If you close one eye and look ahead, you will be able to see quite a bit. But if you open both eyes, you will have a clearer perception with more depth and perspective. The Bible was meant to be read with both eyes. Allow me to explain.

In this week’s Torah portion, we come across the infamous “lex talionis” – law of retribution, “an eye for an eye” (Exodus 21:24).

Christian commentaries adhering to the doctrine of “sola scriptura” have a hard time escaping the straightforward meaning of these words. Many take the approach that the verse is teaching us that not more than an eye can be taken in retribution. But they seem to understand the law to involve the mutilation of the attacker.

Jewish courts never mutilated an attacker who damaged another person. There are at least three major problems with taking this verse literally:

1. It would be barbaric.

2. It would not be of any help to the victim.

3. It would almost never be fair. For example, if the attacker only had one eye to begin with. The victim who lost an eye will still be able to see with his remaining eye. Removing the eye of the offender will render him totally blind. Or, if a surgeon chopped off the hand of an opera singer – the victim can still sing with one hand. The surgeon will no longer be able to practice medicine if the court takes one of his hands.

Judaism maintains that God’s revelation at Mt. Sinai was not limited to the text written by Moses. This text is part of what God revealed, but not the entirety of what He revealed. God clarified, amplified and explained to Moses how to understand the written text. It was here that God explained that we are not to actually take out the eye of an attacker. Rather, the attacker must financially compensate his victim for the value of the lost limb, the cost of the medical treatments, lost wages, pain and embarrassment.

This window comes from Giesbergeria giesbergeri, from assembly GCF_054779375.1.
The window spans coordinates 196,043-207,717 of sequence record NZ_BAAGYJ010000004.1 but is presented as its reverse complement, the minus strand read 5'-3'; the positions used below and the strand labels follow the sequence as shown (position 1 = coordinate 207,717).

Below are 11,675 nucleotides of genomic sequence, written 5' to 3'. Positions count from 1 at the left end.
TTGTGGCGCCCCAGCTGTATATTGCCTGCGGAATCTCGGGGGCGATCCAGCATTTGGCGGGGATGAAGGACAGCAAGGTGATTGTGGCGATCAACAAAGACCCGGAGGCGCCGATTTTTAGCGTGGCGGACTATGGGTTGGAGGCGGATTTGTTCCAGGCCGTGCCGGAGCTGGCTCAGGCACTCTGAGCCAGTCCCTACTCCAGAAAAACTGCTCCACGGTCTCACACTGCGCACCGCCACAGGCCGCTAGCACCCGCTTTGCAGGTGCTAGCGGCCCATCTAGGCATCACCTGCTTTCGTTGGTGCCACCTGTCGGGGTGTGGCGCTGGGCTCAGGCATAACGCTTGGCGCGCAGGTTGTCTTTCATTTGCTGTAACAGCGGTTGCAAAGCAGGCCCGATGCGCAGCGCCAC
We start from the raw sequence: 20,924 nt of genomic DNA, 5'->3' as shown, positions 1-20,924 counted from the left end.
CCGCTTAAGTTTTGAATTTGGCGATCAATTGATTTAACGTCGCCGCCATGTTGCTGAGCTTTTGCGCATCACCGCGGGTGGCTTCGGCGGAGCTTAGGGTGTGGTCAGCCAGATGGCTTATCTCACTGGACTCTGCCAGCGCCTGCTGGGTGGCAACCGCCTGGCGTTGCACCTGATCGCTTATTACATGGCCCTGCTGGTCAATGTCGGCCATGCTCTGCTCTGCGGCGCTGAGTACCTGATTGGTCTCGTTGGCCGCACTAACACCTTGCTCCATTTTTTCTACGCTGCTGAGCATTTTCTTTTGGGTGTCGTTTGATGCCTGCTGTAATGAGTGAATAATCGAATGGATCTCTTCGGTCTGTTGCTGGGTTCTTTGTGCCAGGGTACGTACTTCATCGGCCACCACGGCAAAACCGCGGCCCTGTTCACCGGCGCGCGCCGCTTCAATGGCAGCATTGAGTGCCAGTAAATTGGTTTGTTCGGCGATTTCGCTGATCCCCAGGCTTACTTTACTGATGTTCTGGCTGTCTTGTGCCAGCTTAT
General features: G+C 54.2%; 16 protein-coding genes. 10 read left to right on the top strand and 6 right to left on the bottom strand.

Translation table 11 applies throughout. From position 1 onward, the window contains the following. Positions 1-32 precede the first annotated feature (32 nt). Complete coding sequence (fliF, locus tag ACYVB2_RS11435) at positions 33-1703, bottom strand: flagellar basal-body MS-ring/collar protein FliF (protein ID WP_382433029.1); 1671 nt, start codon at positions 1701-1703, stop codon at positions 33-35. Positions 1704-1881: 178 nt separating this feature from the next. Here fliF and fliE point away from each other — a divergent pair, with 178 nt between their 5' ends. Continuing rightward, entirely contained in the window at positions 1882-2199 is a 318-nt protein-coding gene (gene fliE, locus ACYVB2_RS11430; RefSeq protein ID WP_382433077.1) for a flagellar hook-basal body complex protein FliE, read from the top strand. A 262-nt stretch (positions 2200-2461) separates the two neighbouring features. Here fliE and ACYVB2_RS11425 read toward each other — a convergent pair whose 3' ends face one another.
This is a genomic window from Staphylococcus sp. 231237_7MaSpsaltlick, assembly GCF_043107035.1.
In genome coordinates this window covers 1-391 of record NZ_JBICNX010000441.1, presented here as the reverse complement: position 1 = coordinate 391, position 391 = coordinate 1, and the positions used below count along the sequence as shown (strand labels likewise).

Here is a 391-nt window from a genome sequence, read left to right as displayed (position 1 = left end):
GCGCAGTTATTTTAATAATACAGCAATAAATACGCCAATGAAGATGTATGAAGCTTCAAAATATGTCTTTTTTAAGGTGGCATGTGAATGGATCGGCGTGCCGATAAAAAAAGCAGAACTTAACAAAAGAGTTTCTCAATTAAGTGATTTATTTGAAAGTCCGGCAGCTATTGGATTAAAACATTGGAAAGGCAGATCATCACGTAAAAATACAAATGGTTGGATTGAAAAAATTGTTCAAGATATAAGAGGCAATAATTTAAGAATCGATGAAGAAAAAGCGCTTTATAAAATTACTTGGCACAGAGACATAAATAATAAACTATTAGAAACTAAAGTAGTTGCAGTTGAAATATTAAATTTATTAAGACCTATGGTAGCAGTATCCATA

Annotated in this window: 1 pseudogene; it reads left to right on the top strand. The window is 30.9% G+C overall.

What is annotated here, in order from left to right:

The Gaon of Vilna noted that this is hinted at in the text itself which says “ayin tachat ayin” – an eye in place of (or literally under) an eye. The Hebrew word for eye is spelled with the three letters ayin yud nun. The Gaon explained that the three letters that appear after (or under) these letters in the alphabet are fay, chaf and samech. These three letters spell ‘keseph”- money. So, if you take out someone’s eye – ayin, the penalty is seen in the letters that appear ‘under’ the letters of this word: keseph, money.

Now, there is a very obvious question that should be asked. If God’s intention all along is that we make financial restitution for injuring someone, why didn’t the Torah just state that? Why does the text say “an eye for an eye” if that is not what God intended?

Had the Torah simply written that we pay money for taking out someone’s eye – it would have been incredibly crass. It would trivialize the monstrous act that was committed. The criminal chops off an arm and writes a check. By stating “an eye for an eye” the Torah is expressing its revulsion for the horribly venal act that was committed and teaches the offender that on some level – he deserves exactly what he did to his victim. However, as we have seen, if the court did this it would be barbaric, unfair and would not help the victim. Therefore, in practice, the attacker makes financial restitution.

When we read the Torah with two eyes, it gains in stereoscopic richness and depth. The written text speaks about what the criminal deserves in theory, while the oral Torah teaches what is to be done in practice.

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